He continued that the company is also exploring the deployment of live, uncensored streaming video with live call-ins. “Our listeners are already fiercely loyal, and we are keen on rewarding this loyalty through these continual improvements,” he said.

“The demographic that our company targets have a higher discretionary income than the average American, and can afford the $5 subscription fee for our commercial-free channels, which is nonetheless competitive in comparison to other services in the market. The sign-up process is simple and easy. All our subscribers need to do is provide a username, password and zip code and they get immediate, secure access to our content,” said Angell.

If the company is able to convert 5% of its approximately 500-thousand terrestrial listeners into subscribers—which it is more than capable given the user stickiness and high discretionary income of its target audience—it could net 25,000 subscribers paying $5.00 per month, within a year. Add to that, the number of social media conversions added with each new celebrity DJ, and the numbers begin to add-up quickly.

A shift in programming.

Music of Your Life has become synonymous for delivering Adult Standards. Recently however, Angell shook things up a bit with the largest programming change in the brand’s 40-year history by scheduling day-parts of different types of music, while keeping true to the founder, Al Ham’s original theory – give them decades of hits. The network is no longer focused on the the Great American Songbook, which tends to skew to a much older audience. “You’re still going to hear traditional Music of Your Life programming every day”, said Angell, “except now, it’s reserved for Peter Marshall’s show, from nine to eleven Pacific time, as Peter has one of the best shows on radio for nearly twenty-five years. With the new format, you’re also going to hear hit records from the sixties and seventies, some big band, swing, a little jazz, and decades of hits throughout the day. Then of course, if you’d rather have commercial free rock, pop, country, or jazz, you can sign-up for our $5 monthly premium service.” added Angell.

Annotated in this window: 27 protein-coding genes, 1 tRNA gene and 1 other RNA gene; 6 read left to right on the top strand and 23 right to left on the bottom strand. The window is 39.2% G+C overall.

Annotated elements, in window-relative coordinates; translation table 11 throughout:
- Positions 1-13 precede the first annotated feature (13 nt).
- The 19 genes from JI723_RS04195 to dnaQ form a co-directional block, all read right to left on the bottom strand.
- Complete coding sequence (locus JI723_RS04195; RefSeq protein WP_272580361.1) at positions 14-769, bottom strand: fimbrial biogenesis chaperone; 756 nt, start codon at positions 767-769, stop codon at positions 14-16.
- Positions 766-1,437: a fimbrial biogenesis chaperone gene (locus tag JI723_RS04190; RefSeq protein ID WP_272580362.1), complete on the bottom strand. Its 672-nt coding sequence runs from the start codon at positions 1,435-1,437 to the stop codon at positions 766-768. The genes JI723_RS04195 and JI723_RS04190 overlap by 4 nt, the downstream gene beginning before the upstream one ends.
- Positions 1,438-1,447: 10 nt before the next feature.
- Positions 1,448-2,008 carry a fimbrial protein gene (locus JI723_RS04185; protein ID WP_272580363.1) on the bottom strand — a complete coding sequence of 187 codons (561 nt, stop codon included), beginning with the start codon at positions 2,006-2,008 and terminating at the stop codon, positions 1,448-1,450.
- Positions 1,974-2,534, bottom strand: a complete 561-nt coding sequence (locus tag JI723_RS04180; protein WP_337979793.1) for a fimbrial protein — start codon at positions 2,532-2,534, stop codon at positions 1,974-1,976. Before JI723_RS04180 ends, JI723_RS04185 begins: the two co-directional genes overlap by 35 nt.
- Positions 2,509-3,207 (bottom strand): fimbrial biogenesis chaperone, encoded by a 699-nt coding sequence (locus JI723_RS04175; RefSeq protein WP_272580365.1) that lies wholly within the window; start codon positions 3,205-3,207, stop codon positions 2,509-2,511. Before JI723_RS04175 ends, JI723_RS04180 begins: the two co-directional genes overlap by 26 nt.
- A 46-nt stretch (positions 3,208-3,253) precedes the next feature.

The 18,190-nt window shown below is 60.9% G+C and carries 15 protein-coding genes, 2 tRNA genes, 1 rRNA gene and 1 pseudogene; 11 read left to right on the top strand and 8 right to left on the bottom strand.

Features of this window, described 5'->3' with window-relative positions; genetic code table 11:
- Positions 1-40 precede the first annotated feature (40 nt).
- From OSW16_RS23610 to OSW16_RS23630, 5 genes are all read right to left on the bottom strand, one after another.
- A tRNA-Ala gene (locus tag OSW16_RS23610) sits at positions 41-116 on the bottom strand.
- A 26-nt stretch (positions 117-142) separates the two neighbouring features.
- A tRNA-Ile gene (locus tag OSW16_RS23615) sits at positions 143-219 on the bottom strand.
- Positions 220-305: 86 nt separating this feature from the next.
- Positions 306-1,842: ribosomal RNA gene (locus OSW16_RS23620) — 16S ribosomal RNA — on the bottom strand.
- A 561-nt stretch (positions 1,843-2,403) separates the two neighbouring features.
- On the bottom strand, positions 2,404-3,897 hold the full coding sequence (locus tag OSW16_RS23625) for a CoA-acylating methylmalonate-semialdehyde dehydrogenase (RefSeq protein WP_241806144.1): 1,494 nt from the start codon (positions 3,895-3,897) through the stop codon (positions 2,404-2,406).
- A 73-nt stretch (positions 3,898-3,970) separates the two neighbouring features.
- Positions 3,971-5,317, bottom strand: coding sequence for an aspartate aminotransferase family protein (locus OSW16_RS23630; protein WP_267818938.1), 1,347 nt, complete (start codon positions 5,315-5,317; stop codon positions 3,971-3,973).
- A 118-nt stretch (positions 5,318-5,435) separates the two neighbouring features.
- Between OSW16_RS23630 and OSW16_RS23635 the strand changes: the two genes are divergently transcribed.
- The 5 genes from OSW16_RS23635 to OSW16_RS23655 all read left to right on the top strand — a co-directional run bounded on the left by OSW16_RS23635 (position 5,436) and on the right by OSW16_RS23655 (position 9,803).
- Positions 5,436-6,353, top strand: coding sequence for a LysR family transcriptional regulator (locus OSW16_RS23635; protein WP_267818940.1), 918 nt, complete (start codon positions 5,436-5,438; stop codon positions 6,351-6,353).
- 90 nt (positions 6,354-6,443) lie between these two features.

Acquisition target

An undervalued broadcaster with strong revenue growth potential, low delivery costs due to online streaming and an ingenious content strategy is likely to pop up on the radar of larger players in the sector.

This makes MYLI a potential acquisition target, underlining the prospect of exciting gains for its shareholders.

An ingenious content strategy that leverages on popular celebrities to create a unique user experience is what transforms ordinary radio stations into enduring brands—something MYLI has successfully achieved if its 40th year anniversary is anything to go by.

Tellingly, Sirius XM has realized that their growth is also strongly linked to Howard Stern, underscoring the role of celebrity presenters and DJ’s in creating user stickiness and growing subscriptions. In a 2016 interview with CNBC, Sirius XM CEO, Jim Meyer, noted that: “Howard has never been better,” and talked at length about him, underscoring the central role celebrity DJ’s and presenters play in the success of broadcasters.